Former Portsmouth player Angelos Basinas is behind the ball, he crosses it, Angelos Charisteas jumps higher than anybody else and time stops. I always get goose bumps every time I think of this moment as I remember how much everyone underestimated us before each match, how everyone treated us as a joke and we still sent players like Raul, Zinedine Zidane, Thierry Henry and Pavel Nedved packing. And then Charisteas struck the header….

… “Goooooooooaaaaaaaaal!!!” That was the only word heard at the same time in all of Greece. Kifissia erupted, people I never met in my life hugged me and I embraced them back. We were one, we were united, we were Greece.

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For one night only, Greece was united

The emotions were out of control, people would not stop chanting and singing (pretty sure the Pierce Brosnan fans nearby were not too happy) and why should they? This was our moment, our pride, our unity.

Portugal desperately tried to get back in the game but all of their efforts proved futile as Greece’s rock-solid defence, orchestrated by a colossal Dellas with Michalis Kapsis by his side as well as Takis Fyssas and Giourkas Seitaridis on the wings,  retaliated perfectly at every try.

In the final seconds of the match my 14-year-old self would not stop waving my flag and whistling profusely before the referee signalled the end of a Herculean triumph.

The players fell to the ground looking at each other asking “What just happened?” Kifissia was no different as we looked around, up and down trying to find out how such a miracle occurred – some started crying tears of joy knowing that this will only happen once in a lifetime.

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Ronaldo was left in tears after Greece's victory

Minutes later former Leicester City man Zagorakis raised the cup and at the same time an entire country to the heavens, we then celebrated out in the streets with everyone, friend and foe. Nobody was going to sleep that night, we were living an inconceivable dream.

Over 10 years later the dream turned into a nightmare as Greece is currently facing an alarming financial mess and the ghost of Grexit is making its presence felt more and more each day. A referendum has been introduced by the government which was meant to bring us all under the same roof but so far has only divided us in a very scary level.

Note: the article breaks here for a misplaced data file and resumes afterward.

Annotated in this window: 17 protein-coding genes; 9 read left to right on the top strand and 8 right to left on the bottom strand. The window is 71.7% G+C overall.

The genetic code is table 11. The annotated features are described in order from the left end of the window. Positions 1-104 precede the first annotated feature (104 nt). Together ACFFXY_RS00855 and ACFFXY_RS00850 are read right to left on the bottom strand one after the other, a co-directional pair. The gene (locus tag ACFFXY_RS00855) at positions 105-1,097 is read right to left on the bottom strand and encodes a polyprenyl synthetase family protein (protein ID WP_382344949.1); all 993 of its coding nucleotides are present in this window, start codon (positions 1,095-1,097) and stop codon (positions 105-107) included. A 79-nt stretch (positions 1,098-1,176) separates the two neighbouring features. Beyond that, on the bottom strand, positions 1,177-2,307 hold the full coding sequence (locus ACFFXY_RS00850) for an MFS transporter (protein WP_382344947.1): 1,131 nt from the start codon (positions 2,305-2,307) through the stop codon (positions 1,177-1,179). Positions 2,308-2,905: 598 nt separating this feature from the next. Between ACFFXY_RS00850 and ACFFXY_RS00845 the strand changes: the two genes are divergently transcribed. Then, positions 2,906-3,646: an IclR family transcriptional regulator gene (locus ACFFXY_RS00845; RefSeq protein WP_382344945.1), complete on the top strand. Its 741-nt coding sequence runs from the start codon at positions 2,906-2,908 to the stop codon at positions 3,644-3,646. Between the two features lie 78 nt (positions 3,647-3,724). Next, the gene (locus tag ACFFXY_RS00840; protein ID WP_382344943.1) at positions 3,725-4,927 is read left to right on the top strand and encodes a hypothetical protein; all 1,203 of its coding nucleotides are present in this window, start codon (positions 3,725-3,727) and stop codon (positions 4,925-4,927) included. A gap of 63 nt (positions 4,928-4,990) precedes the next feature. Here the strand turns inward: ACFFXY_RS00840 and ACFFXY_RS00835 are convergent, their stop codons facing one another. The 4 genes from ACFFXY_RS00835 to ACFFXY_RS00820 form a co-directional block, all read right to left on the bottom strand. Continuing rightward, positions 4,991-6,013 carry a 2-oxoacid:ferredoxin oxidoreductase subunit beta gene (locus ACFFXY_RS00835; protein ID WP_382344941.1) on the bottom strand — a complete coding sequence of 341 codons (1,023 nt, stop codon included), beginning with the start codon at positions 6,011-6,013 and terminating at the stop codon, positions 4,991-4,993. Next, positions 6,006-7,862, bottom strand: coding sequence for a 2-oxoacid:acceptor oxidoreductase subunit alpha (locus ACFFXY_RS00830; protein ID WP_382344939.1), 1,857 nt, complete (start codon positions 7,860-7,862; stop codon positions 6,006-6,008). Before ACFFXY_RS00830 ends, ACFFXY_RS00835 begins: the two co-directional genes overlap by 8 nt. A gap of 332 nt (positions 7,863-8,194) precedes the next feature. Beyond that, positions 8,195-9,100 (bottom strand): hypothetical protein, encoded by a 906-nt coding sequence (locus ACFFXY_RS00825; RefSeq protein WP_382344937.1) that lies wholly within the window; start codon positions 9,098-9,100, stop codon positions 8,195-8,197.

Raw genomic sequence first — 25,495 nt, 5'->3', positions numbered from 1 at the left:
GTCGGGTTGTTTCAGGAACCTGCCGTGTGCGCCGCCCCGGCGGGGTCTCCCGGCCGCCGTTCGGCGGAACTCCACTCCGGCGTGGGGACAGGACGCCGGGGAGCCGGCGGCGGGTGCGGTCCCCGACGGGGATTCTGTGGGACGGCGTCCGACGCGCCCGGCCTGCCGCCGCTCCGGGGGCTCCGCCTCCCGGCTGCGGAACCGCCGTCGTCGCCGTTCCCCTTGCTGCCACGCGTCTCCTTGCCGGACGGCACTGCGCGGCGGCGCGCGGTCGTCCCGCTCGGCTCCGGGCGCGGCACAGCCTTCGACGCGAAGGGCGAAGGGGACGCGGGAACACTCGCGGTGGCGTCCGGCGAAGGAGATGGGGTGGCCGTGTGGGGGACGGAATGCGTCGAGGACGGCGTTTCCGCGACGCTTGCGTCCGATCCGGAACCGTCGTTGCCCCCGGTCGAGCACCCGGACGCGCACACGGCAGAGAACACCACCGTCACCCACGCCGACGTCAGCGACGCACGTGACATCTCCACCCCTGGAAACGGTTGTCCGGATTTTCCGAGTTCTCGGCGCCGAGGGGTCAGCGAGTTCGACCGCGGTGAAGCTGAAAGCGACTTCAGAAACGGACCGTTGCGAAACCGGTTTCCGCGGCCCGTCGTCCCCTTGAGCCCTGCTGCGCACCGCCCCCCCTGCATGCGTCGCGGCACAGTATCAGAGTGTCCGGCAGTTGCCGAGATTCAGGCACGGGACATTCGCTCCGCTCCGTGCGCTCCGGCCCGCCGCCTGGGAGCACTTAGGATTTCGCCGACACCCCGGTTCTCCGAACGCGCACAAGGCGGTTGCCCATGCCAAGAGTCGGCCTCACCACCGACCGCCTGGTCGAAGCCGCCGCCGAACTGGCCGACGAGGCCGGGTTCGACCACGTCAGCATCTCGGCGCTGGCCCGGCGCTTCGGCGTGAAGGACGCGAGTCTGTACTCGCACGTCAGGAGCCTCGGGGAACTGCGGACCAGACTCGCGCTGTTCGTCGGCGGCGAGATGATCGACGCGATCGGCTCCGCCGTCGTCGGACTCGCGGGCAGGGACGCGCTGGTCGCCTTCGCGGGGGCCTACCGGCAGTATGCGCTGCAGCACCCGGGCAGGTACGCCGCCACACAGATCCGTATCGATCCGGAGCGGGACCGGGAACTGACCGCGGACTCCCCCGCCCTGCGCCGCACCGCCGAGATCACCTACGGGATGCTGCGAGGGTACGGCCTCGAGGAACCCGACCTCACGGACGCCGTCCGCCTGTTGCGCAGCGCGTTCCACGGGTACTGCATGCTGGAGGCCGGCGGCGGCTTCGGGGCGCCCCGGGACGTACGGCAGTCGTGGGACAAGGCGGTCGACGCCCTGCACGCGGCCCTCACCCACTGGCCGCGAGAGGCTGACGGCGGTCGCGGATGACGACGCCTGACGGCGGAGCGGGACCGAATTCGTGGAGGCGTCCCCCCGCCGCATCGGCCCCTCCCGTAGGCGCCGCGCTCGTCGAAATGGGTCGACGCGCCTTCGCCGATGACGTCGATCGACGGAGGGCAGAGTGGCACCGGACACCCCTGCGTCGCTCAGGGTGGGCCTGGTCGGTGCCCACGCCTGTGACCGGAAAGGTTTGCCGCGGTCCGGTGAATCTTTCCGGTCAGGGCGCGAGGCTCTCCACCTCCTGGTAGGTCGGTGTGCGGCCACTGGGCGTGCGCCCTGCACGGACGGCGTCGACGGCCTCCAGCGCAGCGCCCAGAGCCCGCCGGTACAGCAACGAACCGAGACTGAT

Ever since 2010 there was a strong feeling of distrust, fear and uncertainty but the team always managed to draw a smile on our faces and unite us against a terrifying financial state. In Euro 2012, Fulham veteran Giorgos Karagounis revived our sense of football pride when he took us to the quarter-finals.

Two years later, former Celtic player Giorgos Samaras sent us back out on the streets to celebrate and chant as if it was 2004 all over again; side by side for one night. But now the Greece team is a mere shadow of its old self and sealed that title after two embarrassing losses to the Faroe Islands that now means we are basically out of Euro 2016.

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Angelos Charisteas heads in the winning goal

However, nothing changes the fact that 23 footballers and the genius of Otto Rehhagel, who is German ironically enough, united us all and forced us to throw all of our past grudges away; even though that was never their job.

In contrast, for the past five years a large number of politicians from both the right and left wings failed miserably to bring us all together in a dire time, something they swore to do, and instead divided us for no reason whatsoever.

But I will not lose faith in both country and team. Greece managed to overcome many crises during its modern history that included two dictatorships, World War II, a German occupation and a civil war – somehow, someway we will get through a financial crisis.

As for the team, last time I underestimated them they punished me by shocking the entire world and winning a European championship.

“We proved once again that the Greek soul is, and always will be, our strength” (Theo Zagorakis, 2004).